When David came to the realization of just how terrible his crimes, his sins, actually were (for before, he had justified his actions in his own mind), he pleaded with God: “Cast me not away from thy presence; and take not thy holy spirit from me.” Psalm 51:11.
As horrible as his crimes were, David had just enough of a conscience left to realize his wrongdoing. Though he was most definitely heading down the wrong road, he had not reach the point of no return. He was still able to turn from his wicked ways. Even today, not everyone is beyond the reach of God if they are but willing to heed the call of His Spirit, the conscience, and turn from evil.
So if even the “good people” can find themselves committing evil, that begs the question: How do we respond to the despicable incidents and acts of violence that happen in our world without becoming tainted by fear and hate ourselves?
The simple answer is: love.
This is not the love that is characterized by fiery passion nor yearning lust nor even a shallow fondness. No, this love is something much more that goes beyond ourselves. It is not governed by our vacillating emotions nor bound by our circumstances.
We are told in 1 John 4:18, “There is no fear in love; but perfect love casts out fear, because fear involves torment. But he who fears has not been made perfect in love.”
The phrase “perfect love” here means a full-grown, mature love. It conveys the completion of a process of character development or a spiritual journey. In essence, what this verse is saying is that as we grow in Christ, allowing Him to perfect our characters, we will develop the kind of selfless love that casts out fear and all that comes with it.
This godly love goes against the engrained urges and compulsions of our selfish humanity. It is natural to show love to those who love you in return and to hate those who hate you. Yet love perfected in a relationship with the Lord empowers us to do what is impossible to do on our own. Jesus Christ commanded His followers to both “love your neighbor as yourself” (Matthew 22:39) and “love your enemies” (Matthew 5:44).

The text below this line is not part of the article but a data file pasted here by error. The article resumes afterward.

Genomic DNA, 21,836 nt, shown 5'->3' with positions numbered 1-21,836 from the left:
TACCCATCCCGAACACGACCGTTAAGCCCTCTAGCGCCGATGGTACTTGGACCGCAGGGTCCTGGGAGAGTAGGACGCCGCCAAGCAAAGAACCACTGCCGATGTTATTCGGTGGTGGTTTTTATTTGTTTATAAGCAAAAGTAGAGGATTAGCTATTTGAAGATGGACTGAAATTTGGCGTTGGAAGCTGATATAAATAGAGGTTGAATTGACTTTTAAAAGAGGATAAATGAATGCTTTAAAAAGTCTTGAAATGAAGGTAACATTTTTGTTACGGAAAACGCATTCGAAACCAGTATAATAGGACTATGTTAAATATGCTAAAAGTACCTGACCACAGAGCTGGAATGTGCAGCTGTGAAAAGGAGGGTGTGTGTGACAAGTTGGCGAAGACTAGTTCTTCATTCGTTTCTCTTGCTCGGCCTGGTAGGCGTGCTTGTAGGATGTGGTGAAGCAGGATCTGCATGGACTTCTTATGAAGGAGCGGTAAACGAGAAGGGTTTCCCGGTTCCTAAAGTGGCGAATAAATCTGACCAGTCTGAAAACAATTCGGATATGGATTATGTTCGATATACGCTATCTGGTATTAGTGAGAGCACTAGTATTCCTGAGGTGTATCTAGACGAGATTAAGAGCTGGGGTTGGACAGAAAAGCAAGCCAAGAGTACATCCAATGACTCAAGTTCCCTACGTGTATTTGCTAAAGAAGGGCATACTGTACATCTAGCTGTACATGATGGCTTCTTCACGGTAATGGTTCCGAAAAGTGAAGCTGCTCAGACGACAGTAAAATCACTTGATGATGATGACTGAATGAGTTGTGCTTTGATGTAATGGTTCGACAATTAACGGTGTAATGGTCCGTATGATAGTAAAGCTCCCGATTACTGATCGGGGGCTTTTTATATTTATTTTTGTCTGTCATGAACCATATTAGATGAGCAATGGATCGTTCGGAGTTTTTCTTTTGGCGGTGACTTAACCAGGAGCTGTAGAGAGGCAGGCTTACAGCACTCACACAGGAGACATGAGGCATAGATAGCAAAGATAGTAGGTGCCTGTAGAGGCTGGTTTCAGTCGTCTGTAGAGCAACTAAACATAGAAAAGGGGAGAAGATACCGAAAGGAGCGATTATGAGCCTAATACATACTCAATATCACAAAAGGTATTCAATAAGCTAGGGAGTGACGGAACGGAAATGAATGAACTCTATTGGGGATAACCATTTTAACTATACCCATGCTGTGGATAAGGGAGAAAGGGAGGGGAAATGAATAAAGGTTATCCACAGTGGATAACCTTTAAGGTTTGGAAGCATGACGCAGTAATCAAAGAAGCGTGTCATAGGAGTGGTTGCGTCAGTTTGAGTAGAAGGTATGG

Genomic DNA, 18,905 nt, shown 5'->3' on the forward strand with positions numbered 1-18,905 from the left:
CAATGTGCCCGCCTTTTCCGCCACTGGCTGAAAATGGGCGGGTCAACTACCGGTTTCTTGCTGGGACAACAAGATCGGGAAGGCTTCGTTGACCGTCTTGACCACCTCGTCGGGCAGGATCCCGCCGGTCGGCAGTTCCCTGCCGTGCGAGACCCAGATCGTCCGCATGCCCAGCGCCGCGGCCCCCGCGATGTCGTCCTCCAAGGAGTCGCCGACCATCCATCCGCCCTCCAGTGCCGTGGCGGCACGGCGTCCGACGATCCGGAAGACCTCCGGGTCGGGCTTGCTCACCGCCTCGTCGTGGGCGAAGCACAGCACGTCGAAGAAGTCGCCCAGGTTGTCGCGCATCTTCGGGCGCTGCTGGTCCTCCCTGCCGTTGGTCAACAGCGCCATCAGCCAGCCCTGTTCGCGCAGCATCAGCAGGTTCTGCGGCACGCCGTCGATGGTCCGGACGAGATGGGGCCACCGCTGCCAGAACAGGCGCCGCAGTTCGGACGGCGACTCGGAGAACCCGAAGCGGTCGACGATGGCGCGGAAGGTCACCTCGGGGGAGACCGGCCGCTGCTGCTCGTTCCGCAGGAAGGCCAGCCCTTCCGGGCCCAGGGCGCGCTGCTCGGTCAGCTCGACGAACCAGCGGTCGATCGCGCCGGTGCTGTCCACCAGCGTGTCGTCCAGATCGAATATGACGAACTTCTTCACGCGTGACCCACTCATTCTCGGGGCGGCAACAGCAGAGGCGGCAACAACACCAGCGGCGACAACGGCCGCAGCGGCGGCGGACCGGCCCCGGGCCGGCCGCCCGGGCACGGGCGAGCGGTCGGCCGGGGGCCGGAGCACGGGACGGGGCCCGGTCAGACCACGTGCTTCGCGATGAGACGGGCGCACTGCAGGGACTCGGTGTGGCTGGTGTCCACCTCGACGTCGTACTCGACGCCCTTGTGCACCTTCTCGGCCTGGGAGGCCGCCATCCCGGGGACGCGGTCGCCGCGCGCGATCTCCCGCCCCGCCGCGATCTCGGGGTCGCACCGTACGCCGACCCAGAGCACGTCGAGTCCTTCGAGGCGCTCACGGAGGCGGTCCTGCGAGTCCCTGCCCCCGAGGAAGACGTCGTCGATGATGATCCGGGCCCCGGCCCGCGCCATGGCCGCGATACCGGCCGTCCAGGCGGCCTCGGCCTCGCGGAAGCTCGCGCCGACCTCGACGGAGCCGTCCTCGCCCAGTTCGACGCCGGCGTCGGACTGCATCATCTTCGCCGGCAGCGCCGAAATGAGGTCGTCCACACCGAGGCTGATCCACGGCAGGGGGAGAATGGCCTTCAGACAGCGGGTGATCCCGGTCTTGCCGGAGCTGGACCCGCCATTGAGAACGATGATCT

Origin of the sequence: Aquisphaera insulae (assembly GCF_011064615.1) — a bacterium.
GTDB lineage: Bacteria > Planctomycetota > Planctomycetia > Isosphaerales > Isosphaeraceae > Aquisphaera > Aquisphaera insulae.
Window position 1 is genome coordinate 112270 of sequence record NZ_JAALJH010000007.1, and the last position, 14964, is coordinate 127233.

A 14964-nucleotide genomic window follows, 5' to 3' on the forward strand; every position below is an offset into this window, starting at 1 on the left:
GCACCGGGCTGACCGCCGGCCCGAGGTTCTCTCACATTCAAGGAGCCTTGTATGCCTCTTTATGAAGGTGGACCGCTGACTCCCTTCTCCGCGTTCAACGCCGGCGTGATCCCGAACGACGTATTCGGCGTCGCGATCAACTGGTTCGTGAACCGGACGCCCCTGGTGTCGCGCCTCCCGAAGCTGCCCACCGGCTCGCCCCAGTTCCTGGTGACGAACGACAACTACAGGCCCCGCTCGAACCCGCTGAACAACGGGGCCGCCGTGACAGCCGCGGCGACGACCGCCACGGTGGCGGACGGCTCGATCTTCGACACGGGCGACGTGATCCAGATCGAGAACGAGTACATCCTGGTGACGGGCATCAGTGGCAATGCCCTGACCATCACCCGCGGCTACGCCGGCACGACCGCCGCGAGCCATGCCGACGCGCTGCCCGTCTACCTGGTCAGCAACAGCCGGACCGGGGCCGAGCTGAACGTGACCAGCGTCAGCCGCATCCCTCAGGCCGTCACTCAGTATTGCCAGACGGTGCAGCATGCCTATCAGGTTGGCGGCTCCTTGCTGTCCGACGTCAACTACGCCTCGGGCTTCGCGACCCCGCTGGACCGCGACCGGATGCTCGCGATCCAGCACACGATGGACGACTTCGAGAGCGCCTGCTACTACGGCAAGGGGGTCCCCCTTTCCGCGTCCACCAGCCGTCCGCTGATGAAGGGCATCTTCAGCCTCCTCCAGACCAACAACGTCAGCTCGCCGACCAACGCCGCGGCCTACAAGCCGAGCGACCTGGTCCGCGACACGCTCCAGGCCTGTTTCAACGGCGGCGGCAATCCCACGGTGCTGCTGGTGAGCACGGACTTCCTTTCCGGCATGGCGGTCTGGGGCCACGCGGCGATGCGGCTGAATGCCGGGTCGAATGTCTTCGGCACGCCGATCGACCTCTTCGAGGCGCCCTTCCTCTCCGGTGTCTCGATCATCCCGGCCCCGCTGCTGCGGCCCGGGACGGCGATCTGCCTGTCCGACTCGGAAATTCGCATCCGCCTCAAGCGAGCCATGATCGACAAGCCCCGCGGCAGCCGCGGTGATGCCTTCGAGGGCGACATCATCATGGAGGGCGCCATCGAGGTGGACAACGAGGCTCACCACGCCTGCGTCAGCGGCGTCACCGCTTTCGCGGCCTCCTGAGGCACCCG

When we allow the Holy Spirit to work in our lives, developing our characters into the likeness of Christ, everything changes. What we think and say, how we view other people, our responses and reactions to situations, everything will be different, governed by the love of God.
1 Corinthians 13:4-8 is a well known passage of Scripture, but really take a moment to contemplate the meaning of each point it makes.
“Love suffers long and is kind; love does not envy; love does not parade itself, is not puffed up; does not behave rudely, does not seek its own, is not provoked, thinks no evil; does not rejoice in iniquity, but rejoices in the truth; bears all things, believes all things, hopes all things, endures all things. Love never fails.” —1 Corinthians 13:4-8, NKJV
This is the kind of perfect love that followers of Christ are called to have for both our neighbors and our enemies. When your heart and mind are filled with this kind of love, there is no room for fear, no room for hate, no room for prejudice.
Depart From Evil and Do Good
This is how we respond to the atrocities that occur in our communities and nations! Not reciprocating hate with hate and violence with violence. No! We are to humbly yet boldly return love for hate, peace for violence, justice for injustice, and mercy for wrongdoing. In 1 John 3:18, we are encouraged to act on this godly love: “My little children, let us not love in word, neither in tongue; but in deed and in truth.”
In the book of Romans, the apostle Paul further explains:
“Repay no one evil for evil. Have regard for good things in the sight of all men. If it is possible, as much as depends on you, live peaceably with all men. Beloved, do not avenge yourselves, but rather give place to wrath; for it is written, “Vengeance is Mine, I will repay,” says the Lord.” —Romans 12:17-19
The Scriptures provide us even more insight into the responsibilities of a follower of Christ towards God ultimately but also to our neighbors and communities. Micah 6:8 says: “He has shown you, O man, what is good; And what does the Lord require of you But to do justly, To love mercy, And to walk humbly with your God?” And Psalm 34:14 clearly states: “Depart from evil, and do good; seek peace, and pursue it.”
Love One Another
So even while hostility and divisiveness grows around us, stand firm in the love of God and allow His Holy Spirit to mold your character into His likeness. Guard what thoughts and attitudes you put into your mind, put away petty prejudices and biases, and steer clear from the fear-mongers and those instigating dissension and strife.
Go about your everyday lives doing good whenever and wherever you can. Help those who are in need of help and comfort those in need of comfort. Show kindness, patience, and courtesy even if you do not receive anything in return.
When faced with adversity, tragedy, or even persecution, remember that our Savior died not just for those who loved Him or would come to love Him, but He also died for those who hated Him and killed Him! None of us deserve His love and forgiveness, yet “God demonstrates His own love toward us, in that while we were still sinners, Christ died for us.” (Romans 5:8, NKJV)
And He calls us to do the same. “A new commandment I give to you, that you love one another; as I have loved you, that you also love one another.” (John 13:34, NKJV)